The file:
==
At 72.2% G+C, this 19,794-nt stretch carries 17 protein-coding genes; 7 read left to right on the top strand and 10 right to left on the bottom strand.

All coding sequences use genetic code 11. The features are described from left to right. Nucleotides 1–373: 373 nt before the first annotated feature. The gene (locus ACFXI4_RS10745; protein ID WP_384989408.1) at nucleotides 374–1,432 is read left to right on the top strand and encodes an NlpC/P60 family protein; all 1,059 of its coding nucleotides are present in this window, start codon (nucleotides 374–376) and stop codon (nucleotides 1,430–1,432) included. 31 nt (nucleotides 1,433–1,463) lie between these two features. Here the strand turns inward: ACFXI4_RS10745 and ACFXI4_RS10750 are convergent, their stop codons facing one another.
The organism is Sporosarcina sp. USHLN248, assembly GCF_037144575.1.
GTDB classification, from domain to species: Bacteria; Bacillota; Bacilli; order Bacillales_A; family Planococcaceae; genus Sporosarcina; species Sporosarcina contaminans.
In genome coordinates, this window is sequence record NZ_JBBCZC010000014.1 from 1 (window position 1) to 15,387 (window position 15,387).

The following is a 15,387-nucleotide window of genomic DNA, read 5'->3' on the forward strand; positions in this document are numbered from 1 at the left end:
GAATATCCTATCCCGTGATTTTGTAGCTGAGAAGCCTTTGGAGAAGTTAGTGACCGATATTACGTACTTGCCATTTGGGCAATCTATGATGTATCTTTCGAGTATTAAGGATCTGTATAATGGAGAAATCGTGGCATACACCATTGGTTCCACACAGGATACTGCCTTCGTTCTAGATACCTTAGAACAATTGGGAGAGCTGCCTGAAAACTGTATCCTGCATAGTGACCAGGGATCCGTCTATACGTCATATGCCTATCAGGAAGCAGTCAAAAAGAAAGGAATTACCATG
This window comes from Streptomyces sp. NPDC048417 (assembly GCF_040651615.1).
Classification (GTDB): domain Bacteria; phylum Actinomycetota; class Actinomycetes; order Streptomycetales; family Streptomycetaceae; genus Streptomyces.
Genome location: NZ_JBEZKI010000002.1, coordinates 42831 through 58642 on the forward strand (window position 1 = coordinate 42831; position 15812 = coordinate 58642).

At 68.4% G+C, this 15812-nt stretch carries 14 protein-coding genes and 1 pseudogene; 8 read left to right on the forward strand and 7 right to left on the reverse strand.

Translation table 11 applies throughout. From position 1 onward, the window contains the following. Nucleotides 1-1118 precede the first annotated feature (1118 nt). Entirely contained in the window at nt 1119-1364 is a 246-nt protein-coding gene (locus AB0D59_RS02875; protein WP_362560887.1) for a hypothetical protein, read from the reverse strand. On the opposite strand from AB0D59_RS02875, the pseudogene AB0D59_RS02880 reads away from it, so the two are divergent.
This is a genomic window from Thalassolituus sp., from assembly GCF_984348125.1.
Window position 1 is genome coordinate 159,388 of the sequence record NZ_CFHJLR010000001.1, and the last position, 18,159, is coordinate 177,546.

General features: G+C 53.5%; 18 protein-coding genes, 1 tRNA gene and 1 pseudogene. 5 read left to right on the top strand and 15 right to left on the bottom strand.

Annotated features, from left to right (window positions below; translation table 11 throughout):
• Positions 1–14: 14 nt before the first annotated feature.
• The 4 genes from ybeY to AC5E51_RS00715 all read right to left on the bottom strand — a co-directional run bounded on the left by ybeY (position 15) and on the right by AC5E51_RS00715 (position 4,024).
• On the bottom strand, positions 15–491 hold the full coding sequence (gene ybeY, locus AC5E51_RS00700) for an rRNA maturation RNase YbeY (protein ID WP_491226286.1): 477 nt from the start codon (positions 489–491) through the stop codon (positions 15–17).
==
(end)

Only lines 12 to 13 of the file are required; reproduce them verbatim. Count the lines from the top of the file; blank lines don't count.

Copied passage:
Translation table 11 applies throughout. From position 1 onward, the window contains the following. Nucleotides 1-1118 precede the first annotated feature (1118 nt). Entirely contained in the window at nt 1119-1364 is a 246-nt protein-coding gene (locus AB0D59_RS02875; protein WP_362560887.1) for a hypothetical protein, read from the reverse strand. On the opposite strand from AB0D59_RS02875, the pseudogene AB0D59_RS02880 reads away from it, so the two are divergent.
This is a genomic window from Thalassolituus sp., from assembly GCF_984348125.1.